WEST LAFAYETTE -- Residents of West Lafayette will always have a reminder of the cost of freedom each time they pass the granite, obelisk monument located on Railroad and Kirk streets.
The monument is a memorial to the 33 Pennsylvania National Guardsmen that were tragically killed in what local residents know as the troop train accident. The guardsmen were part of Battery B 109 Field Artillery on its way to Camp Atterbury Indiana for training before being assigned to duty as part of the Korean War efforts. The troop train left Carbondale, Pa., with 12 train cars, picking up eight more cars at Wilkes-Barre, Pa. The train was carrying a total of 700 guardsmen.
Just before dawn on a foggy September morning (Sept. 11, 1950) less than one mile east of the West Lafayette village corporation limits, the troop train was struck by passenger train, The Spirit of St. Louis. The troop train had stopped to repair a broken air hose. There were no injuries to the passengers or crew of the St. Louis. The troop train had scores of injured and 33 dead. The majority of the fatalities took place in the last three cars, the last car being driven completely through the next two which were completely demolished. Many of the victims were unable to be identified right away due to the severity of their injuries. At first count, it was reported that 34 had perished, but later confirmation put the official count at 33. The dead, ranging in ages 18-35 years old were all residents of the Carbondale and Wilkes-Barre areas.
On Sunday (Sept. 19), the village of West Lafayette had a memorial service in observance of the 60th anniversary of the tragedy.
First Baptist Church pastor Dave Kraft, Mayor Jack Patterson and Pennsylvania Army Col. Kirk Haschak were some of the key speakers for the service.
Pastor Kraft gave the invocation and benediction, with Mayor Patterson and Col. Haschak addressing the crowd of approximately 75 persons. The Ridgewood High School band played the National Anthem while Don Kennedy and Marty Glazier raised the American flag.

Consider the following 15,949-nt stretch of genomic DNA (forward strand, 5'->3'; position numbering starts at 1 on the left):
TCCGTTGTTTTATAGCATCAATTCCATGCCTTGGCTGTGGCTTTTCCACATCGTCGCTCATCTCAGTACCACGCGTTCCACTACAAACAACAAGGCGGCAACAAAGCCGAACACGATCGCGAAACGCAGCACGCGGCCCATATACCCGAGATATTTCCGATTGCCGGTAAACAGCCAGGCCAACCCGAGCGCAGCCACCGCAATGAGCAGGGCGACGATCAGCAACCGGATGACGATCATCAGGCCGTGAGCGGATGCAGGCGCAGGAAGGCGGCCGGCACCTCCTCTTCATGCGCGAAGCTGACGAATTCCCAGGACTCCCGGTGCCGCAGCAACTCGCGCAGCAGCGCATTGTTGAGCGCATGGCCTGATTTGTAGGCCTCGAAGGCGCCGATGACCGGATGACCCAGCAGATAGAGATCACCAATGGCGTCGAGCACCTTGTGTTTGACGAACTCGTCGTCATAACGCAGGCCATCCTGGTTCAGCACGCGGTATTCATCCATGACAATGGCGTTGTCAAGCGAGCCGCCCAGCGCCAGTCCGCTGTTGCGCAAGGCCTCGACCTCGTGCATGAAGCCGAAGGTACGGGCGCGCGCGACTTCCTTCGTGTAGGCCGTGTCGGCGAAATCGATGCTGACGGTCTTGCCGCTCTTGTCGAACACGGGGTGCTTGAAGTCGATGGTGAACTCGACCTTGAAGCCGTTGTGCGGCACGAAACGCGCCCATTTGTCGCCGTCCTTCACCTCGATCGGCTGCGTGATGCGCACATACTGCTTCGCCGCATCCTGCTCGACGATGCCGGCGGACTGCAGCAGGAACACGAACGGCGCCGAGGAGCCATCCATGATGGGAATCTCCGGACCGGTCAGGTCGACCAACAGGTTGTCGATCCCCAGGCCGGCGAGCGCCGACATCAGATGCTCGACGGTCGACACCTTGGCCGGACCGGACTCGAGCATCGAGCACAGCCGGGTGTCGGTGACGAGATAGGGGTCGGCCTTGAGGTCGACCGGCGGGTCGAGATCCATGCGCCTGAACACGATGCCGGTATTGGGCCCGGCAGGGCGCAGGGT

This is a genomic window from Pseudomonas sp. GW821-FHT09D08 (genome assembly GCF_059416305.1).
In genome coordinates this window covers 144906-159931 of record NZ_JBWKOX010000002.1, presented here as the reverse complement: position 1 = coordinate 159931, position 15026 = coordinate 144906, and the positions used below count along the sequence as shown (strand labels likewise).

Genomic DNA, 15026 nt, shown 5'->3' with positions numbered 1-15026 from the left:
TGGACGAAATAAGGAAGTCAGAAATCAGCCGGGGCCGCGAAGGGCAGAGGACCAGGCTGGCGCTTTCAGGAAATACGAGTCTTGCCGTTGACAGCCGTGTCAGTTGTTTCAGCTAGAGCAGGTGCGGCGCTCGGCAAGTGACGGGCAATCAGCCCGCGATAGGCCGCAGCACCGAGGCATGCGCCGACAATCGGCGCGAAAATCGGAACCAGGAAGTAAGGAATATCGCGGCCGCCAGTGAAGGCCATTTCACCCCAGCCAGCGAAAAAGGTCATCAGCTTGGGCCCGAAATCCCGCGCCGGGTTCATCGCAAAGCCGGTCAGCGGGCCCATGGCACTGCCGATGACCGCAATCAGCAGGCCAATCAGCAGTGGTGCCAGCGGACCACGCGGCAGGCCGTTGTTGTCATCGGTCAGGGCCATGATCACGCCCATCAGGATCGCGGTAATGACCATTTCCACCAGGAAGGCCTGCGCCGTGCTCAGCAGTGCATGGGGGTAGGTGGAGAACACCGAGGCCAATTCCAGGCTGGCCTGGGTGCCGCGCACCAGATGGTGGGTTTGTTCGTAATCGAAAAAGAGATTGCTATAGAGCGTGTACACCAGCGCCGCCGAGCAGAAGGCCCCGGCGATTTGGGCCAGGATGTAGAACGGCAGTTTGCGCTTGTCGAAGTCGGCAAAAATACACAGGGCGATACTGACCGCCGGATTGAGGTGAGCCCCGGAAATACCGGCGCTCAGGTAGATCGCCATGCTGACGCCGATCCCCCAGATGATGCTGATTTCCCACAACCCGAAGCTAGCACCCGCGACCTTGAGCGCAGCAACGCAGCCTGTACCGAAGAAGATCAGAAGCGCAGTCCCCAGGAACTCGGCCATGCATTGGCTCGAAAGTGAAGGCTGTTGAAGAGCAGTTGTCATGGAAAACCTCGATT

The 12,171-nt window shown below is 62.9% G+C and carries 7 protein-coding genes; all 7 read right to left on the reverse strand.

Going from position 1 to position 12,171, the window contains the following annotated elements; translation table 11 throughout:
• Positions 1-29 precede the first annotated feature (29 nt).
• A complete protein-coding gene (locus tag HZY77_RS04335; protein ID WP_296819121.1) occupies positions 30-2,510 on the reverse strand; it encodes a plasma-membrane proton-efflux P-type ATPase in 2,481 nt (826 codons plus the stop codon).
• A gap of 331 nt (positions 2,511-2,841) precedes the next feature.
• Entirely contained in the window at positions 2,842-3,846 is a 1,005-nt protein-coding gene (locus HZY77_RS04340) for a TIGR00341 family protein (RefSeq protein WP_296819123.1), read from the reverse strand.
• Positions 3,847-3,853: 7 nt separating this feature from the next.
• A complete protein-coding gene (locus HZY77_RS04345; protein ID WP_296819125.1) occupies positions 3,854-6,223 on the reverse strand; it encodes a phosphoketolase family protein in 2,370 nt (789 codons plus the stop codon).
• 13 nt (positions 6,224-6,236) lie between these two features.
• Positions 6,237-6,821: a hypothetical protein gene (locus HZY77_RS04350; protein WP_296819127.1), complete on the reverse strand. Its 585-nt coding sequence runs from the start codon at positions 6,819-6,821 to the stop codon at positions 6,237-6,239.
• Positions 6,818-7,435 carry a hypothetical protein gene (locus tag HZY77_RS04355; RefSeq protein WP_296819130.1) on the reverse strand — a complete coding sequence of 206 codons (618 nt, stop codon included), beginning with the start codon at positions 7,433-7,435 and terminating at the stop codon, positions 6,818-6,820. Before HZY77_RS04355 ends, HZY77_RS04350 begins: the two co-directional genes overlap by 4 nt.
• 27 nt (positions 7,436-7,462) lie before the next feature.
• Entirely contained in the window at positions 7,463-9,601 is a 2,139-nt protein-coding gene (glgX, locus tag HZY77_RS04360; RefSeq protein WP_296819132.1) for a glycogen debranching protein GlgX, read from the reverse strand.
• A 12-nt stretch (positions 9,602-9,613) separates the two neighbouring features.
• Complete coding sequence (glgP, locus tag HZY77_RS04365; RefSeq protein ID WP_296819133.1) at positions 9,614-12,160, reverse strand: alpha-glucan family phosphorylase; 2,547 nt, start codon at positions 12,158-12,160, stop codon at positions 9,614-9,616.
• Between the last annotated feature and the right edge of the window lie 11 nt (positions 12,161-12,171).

Phil Sherrow and Darin Welker were each presented with plaques for their design and construction of two podiums that were used at the ceremony. The podiums were constructed of wood taken from the former pin oak tree that stood near the monument for 17 years and had been planted in memory of former WTNS employee John Terry. He had been instrumental in setting up communications at the wreck site for survivors to call home to their families in Pennsylvania. Terry also provided continuous radio coverage and information for the rescuers, and the community that fateful day. The tree later died of a disease and was removed, the wood being saved, and sent to a lumber mill where it was dried, and planed down for its lumber.
One of the podiums will be sent to the 109 National Guard headquarters in Pennsylvania, while the other will be on display at the West Lafayette Museum. The monument was originally planned in 1989 by a committee consisting of Jim Shivers, Ed Chapdelaine, Duke Young, Jack Patterson and Jewell Terry. Mayor Patterson said the original idea of remembering the troop train was presented by the late Victor Crouso.
Herb Tidrick from the Veterans Services Office later read the names of the honored dead (victims of the accident). Brian Hawkins, State Highway patrolman, presented the floral tribute which was placed at the monument's base. Hawkins is also with the U.S. Marines and has had two tours in Iraq.
The memorial service ended with a gun salute provided by the Coshocton County Veterans Honor Guard and the TAPS played by a member of the Ridgewood High School band.
Pastor Kraft best described the intention behind the special service by saying, "We pause today to remember these young men, the sons of the Commonwealth of Pennsylvania who gave their lives in honor of our country and to protect our freedom. That freedom has a cost, let us always remember as we mark this hallowed spot."